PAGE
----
> weeks and I'm very happy with it. I think I'll stick with it and leave
> the ctags path for others.
> There was a minor issue but I could fix it: imagine a week when you
> want to be reminded every day from Monday thru Friday to roll the ball
> a bit forward in a project. Then * on Monday will *not* jump to the
> actual work item in the work breakdown structure, but to Tuesday,
> Wednesday, etc. instead. This can be a pain.
> However, if you have top level intries in your outline (Diary and
> Tasks for example), and have bookmarks for these, then it's quite
> simple to "jump out" from Diary, irrespective of how many links do you
> have put to a given work item.
>
> So I do * on the timestamp in the reminder in the Diary, and if it
> keeps me still in Diary, then a 'T to jump to 'Tasks', and n from
> there to jump to the needed item.
>
> This way I can have arbitrary number of reminders to a given work item.
>
> Have a nice day,
>   Peter

Peter,

Could you please send a trivial example file to the list, together with
rudimentary instructions on how to use this "workaround"? It sounds like
something I'd like to do, but I don't understand it fully enough to use it.

Thanks

SteveT

Steve Litt
Author:
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   * Twenty Eight Tales of Troubleshooting
   * Rapid Learning: Secret Weapon of the Successful Technologist

http://www.troubleshooters.com/bookstore
http://www.troubleshooters.com/utp/tcourses.htm
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Re: how to abstract from tree to graphs, or at least have hyperlinks

Peter Princz
Steve,

On 06/07/06, Steve Litt <[hidden email]> wrote:

> Peter,
>
> Could you please send a trivial example file to the list, together with
> rudimentary instructions on how to use this "workaround"? It sounds like
> something I'd like to do, but I don't understand it fully enough to use it.
>
> Thanks
>
> SteveT
>

yes, but it won't be much deeper than what already has been posted to
this thread. Btw, gmail is a wonderful thing for those things you
don't copy into your vo file(s). :)
Below, I'll compile one email from the thread.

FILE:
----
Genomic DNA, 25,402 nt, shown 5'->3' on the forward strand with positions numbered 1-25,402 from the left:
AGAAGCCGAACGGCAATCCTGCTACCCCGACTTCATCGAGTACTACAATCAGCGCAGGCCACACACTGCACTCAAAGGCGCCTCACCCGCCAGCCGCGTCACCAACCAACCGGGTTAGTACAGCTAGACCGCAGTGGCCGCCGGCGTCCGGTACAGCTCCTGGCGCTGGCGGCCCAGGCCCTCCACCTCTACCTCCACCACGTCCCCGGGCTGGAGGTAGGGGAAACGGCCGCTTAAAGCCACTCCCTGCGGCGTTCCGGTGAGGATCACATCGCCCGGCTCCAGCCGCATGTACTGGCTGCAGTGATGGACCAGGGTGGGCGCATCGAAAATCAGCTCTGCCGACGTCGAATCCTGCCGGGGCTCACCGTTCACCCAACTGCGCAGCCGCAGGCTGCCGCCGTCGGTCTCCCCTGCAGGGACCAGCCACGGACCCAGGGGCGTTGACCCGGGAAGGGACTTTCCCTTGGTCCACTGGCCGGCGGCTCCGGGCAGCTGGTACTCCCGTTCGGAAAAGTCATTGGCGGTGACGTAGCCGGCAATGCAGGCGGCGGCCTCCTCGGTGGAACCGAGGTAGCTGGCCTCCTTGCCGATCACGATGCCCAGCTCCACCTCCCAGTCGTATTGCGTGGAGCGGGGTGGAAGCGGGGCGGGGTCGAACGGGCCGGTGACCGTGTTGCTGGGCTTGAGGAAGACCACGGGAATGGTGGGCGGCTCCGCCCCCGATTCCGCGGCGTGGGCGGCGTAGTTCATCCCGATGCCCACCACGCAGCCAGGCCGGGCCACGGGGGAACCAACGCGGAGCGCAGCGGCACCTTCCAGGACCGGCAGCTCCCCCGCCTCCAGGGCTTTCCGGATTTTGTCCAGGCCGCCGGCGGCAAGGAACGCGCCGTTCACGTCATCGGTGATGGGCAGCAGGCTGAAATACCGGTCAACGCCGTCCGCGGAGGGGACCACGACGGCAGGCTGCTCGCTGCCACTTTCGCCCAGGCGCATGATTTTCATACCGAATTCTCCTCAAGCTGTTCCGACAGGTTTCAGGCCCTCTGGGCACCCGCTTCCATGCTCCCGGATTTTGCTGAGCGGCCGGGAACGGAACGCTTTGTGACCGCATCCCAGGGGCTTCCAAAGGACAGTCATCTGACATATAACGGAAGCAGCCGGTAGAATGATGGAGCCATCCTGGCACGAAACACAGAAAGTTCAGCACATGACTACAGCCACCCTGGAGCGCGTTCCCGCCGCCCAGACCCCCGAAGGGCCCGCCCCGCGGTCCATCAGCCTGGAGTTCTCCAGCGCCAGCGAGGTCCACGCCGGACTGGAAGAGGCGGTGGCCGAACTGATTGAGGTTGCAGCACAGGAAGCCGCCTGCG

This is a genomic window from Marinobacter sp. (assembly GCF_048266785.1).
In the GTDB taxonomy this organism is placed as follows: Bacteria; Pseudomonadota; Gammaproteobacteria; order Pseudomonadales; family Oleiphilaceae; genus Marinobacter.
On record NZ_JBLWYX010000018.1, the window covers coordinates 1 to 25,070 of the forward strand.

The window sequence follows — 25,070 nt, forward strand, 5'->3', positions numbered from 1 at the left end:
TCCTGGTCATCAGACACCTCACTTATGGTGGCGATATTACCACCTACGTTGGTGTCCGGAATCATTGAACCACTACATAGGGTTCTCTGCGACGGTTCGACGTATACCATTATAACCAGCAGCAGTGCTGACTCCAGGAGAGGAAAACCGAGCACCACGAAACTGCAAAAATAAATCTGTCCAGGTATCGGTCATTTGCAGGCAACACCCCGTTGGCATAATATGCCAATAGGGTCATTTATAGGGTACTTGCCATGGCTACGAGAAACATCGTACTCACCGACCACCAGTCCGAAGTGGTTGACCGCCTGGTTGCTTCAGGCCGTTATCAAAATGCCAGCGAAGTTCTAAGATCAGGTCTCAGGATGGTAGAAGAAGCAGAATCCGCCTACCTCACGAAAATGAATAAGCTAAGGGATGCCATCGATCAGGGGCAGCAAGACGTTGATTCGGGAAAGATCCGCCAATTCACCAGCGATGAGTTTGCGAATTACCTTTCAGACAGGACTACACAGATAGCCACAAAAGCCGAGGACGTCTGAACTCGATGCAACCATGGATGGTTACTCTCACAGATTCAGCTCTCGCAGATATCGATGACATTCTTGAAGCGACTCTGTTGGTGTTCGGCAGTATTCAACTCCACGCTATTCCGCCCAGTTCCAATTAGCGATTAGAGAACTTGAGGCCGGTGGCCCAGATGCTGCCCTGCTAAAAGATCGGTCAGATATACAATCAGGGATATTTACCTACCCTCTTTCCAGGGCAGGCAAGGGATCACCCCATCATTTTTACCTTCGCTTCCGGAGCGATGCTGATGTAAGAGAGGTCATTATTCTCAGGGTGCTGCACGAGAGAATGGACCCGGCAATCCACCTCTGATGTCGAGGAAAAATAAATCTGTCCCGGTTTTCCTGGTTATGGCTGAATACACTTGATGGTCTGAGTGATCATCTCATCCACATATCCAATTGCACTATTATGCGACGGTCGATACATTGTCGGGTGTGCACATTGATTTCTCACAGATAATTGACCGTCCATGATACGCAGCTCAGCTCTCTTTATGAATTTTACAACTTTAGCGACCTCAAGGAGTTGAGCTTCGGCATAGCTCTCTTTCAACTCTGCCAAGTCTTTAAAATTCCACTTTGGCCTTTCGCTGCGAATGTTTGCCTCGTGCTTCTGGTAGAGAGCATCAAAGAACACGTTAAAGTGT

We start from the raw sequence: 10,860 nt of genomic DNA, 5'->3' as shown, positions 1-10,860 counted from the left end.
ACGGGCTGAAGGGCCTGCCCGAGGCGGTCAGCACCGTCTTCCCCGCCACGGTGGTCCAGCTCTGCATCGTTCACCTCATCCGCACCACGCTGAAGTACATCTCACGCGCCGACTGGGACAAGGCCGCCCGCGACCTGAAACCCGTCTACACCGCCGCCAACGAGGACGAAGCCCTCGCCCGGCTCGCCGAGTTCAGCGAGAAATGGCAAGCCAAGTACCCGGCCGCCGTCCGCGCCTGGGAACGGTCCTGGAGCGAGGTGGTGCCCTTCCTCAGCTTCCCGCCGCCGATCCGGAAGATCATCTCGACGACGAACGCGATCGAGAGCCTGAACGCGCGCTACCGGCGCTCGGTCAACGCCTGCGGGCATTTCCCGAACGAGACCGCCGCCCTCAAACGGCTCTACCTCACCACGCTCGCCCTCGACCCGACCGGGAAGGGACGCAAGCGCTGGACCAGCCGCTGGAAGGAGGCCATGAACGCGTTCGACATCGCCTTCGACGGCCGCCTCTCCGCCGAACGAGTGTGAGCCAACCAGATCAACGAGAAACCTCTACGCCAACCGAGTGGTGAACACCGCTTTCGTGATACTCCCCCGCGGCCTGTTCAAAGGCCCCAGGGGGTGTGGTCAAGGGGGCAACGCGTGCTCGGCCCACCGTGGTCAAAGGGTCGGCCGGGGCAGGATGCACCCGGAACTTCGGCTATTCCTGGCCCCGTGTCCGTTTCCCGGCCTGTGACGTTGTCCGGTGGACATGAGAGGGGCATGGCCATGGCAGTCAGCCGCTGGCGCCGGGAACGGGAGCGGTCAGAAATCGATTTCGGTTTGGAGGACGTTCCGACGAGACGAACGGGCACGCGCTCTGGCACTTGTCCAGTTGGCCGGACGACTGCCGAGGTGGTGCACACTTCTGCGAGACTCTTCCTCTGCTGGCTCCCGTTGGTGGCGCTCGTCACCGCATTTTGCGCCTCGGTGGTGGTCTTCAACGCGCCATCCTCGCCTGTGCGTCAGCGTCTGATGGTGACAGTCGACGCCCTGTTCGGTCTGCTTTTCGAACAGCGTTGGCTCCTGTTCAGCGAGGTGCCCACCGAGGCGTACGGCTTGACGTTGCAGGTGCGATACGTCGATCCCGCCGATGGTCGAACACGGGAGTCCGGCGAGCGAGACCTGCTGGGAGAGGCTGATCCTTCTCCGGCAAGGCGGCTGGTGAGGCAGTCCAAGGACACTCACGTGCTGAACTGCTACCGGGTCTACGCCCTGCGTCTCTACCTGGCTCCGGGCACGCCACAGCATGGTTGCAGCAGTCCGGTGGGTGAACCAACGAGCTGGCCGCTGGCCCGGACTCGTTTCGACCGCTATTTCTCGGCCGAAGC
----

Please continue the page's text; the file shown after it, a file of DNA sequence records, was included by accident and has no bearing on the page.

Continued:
The basic problem is: how to maintain intraoutline links?
The real-world example comes from an outline file, where both the
hierarchy of tasks in several projects running in parallel (work
breakdown structures), and a calendar (diary) structure reside in the
very same file.
Both the wbs and the calendar are trees on their own, however, some of
their leafs should be connected somehow.

Here is an example diary file (mine is more complex, but this should
be a good demo):

Diary
<Tab>[_] 2006
<Tab><Tab>[_] June 2006
<Tab><Tab><Tab>2006.06.15 Thu
<Tab><Tab><Tab><Tab>Foo
<Tab><Tab><Tab>2006.06.16 Fri
<Tab><Tab><Tab><Tab>Bar

And all the projects and tasks in the very same file:

Projects
<Tab>ProjectFoo
<Tab><Tab>[_] 25% ItemFoo1
<Tab><Tab><Tab>[X] ItemFoo11
<Tab><Tab><Tab>[_] ItemFoo12
<Tab><Tab><Tab>[_] ItemFoo13
<Tab><Tab><Tab>[_] ItemFoo14
<Tab><Tab>[_] 0% ItemFoo2
<Tab>ProjectBar
<Tab><Tab>[_] 25% ItemBar1
<Tab><Tab><Tab>[X] ItemBar11
<Tab><Tab><Tab>[_] ItemBar12
<Tab><Tab><Tab>[_] ItemBar13
<Tab><Tab><Tab>[_] ItemBar14
<Tab><Tab>[_] 0% ItemBar2
...
<Tab>Project<n>

I have several projects running in parallel. :(
As I arrive in the morning, I try to pick at least one atomic activity
from each project a la round-robin, and try to make some progress. It
works most of the time, but sometimes I get deadlines, so this
round-robin should be weighted somehow and give much attention to a
specific project on a certain calendar day.

Would be nice to think on a calendar day as nothing else that a
collection of pointers to arbitrary leafs of the work breakdown
structures under Projects.
Planning wouldn't be else than yanking leafs, or references to leafs
under calendar days.